Dynamo stadium one vote away

The Houston city council unanimously approved spending $17.5 million on land and infrastructure for a new Dynamo soccer stadium yesterday. The vote leaves the seemingly endless Dynamo stadium campaign just a vote by the county commission (which would chip in a similar amount) away from approval, which could come as early as Tuesday.

If all goes according to plan, the Dynamo will break ground on a $60 million (not counting land and infrastructure) stadium this fall, with it set to open in 2011 — which sounds crazy ambitious, but then, soccer stadiums aren’t nearly as complex to build as, say, baseball stadiums. Though this won’t be soccer-only, interestingly: The Texas Southern University football team will also play there.

As for whether this is a good deal for Houston, that’s harder to say at this point. The Houston Chronicle cited Mayor Annise Parker as arguing that “the stadium is a better deal buy lorazepam online uk than Minute Maid Park, the Toyota Center and Reliant Stadium because neither the city nor the county will have to pay for the stadium itself” — which is true, but that’s not the same as arguing that it’s a good deal. Then, too, there’s the question of whether the Dynamo will pay rent or share any stadium revenues with their public landlord, or whether the whole public ownership of the stadium thing is just a way of getting out of paying property taxes.

Probably the best way to sum this up is: MLS still isn’t popular enough to command the sort of leverage that other sports do, and their stadiums are cheaper to build, so at worst the public loss isn’t as bad as throwing it down a hole on baseball or football. Which is, I suppose, what the mayor was saying, just not in so many words.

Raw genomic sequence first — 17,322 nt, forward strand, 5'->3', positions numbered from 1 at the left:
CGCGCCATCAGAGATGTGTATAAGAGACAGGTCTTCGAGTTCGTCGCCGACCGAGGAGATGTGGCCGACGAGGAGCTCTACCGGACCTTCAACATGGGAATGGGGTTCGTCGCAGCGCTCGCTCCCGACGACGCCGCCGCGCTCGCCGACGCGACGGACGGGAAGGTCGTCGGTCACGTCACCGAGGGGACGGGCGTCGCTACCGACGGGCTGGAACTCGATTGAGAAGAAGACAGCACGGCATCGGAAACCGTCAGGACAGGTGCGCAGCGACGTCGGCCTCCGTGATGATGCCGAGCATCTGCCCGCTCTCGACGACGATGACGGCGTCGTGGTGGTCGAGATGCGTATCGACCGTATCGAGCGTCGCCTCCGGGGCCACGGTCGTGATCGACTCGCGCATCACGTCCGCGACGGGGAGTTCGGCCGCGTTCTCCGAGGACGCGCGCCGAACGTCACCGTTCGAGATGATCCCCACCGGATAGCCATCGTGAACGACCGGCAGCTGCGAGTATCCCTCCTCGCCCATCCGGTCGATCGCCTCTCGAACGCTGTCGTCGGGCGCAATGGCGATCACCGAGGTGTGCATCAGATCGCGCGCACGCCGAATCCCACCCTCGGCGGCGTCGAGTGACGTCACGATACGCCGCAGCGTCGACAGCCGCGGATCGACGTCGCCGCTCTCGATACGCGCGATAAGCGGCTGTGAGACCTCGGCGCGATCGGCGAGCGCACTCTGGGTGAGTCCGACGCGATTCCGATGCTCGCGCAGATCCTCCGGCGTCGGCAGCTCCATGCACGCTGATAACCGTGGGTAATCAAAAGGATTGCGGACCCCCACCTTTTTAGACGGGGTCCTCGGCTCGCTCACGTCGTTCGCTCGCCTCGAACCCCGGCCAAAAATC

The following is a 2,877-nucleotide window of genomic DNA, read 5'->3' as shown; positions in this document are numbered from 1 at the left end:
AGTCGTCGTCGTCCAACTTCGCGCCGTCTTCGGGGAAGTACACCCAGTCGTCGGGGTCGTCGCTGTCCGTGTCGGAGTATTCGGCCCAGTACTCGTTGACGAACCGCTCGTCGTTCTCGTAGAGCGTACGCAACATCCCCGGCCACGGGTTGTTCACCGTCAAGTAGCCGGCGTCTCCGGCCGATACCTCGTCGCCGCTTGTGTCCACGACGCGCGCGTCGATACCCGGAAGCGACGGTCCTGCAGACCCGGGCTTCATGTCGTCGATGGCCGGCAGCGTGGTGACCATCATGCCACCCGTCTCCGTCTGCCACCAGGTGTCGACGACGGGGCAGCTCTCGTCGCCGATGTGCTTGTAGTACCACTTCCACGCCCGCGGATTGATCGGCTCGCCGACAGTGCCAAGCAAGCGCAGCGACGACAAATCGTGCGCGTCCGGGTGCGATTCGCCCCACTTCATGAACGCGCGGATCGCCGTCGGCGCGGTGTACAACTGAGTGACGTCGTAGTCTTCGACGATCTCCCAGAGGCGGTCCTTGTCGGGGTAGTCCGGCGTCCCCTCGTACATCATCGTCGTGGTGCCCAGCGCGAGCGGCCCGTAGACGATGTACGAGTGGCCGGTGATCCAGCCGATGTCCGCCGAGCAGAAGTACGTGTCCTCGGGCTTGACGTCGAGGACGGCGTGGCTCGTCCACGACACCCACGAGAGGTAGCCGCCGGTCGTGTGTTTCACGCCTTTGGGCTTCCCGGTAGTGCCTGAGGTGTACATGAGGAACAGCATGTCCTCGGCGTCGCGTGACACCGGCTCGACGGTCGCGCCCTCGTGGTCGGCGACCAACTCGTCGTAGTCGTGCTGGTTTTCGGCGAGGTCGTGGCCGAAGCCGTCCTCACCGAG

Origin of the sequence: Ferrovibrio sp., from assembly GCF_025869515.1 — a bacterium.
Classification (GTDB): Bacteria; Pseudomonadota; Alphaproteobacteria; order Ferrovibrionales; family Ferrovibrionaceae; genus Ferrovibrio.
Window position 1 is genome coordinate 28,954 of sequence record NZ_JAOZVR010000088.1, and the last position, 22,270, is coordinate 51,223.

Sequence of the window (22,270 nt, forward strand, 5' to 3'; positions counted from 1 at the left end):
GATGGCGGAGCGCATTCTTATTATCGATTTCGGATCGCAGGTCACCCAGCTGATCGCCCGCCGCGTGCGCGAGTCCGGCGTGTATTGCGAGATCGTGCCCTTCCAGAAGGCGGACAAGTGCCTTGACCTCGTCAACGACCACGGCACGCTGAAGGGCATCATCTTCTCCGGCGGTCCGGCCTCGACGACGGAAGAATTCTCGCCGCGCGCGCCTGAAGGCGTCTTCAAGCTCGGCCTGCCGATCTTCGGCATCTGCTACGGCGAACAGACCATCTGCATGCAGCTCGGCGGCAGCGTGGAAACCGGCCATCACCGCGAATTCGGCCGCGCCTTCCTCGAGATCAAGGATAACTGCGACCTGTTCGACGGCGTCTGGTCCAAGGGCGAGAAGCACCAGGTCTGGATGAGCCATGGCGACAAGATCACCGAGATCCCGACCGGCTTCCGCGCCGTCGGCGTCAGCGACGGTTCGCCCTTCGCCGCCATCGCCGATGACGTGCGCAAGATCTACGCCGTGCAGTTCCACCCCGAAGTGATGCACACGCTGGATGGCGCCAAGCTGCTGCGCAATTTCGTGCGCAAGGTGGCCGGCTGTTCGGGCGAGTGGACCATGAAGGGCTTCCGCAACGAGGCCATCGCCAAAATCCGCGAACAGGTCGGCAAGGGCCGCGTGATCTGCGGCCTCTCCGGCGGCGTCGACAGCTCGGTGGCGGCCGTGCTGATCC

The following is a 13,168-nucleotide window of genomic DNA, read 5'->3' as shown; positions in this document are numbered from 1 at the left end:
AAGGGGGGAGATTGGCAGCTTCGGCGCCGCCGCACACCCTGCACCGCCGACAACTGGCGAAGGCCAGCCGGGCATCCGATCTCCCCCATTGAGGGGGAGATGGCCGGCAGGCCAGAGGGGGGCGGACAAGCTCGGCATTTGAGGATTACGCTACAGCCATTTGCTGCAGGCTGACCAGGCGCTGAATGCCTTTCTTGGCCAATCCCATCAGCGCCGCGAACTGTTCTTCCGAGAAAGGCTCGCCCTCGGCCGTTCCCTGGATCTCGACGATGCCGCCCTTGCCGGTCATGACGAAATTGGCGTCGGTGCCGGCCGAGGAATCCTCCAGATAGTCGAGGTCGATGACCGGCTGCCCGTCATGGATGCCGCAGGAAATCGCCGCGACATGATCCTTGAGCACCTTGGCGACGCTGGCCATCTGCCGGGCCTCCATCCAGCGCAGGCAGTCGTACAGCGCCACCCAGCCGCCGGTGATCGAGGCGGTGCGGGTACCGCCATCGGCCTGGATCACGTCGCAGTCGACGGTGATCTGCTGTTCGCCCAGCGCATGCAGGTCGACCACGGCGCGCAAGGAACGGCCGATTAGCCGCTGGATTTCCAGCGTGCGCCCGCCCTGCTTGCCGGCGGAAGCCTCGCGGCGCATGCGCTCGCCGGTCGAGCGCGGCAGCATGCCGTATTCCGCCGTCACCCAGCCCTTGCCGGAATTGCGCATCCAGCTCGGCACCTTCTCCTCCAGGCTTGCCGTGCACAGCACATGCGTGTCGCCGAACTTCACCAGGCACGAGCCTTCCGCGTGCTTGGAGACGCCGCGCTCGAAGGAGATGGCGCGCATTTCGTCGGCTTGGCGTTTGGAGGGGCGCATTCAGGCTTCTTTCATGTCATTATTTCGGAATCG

4 comments on “Dynamo stadium one vote away

  1. Google sent me your link so your blog must be important though I can’t really see why. There doesn’t seem to be much of a point in your commentary, and well, the stadium is set to open in April 2012 which has been widely noted in other media so your facts are marginal.

    The last time google sent me your link I had a similar experience, is there a compelling reason why I should visit a third time?

  2. Naming rights – who’ll buy them, who’ll get the money from them – appears to be one of the things left to be negotiated in the lease. It seems odd to approve building a stadium before you’ve decided how to split the revenues, but sadly not too atypical.

    As for Heyward: Apologies for the date mishap – I got the 2011 date from the Houston Business Journal, which apparently is written by crack-addled lemurs. I should have gone to Wikipedia to start with, which has the correct 2012 date. (Their lemurs are all drug-free.)

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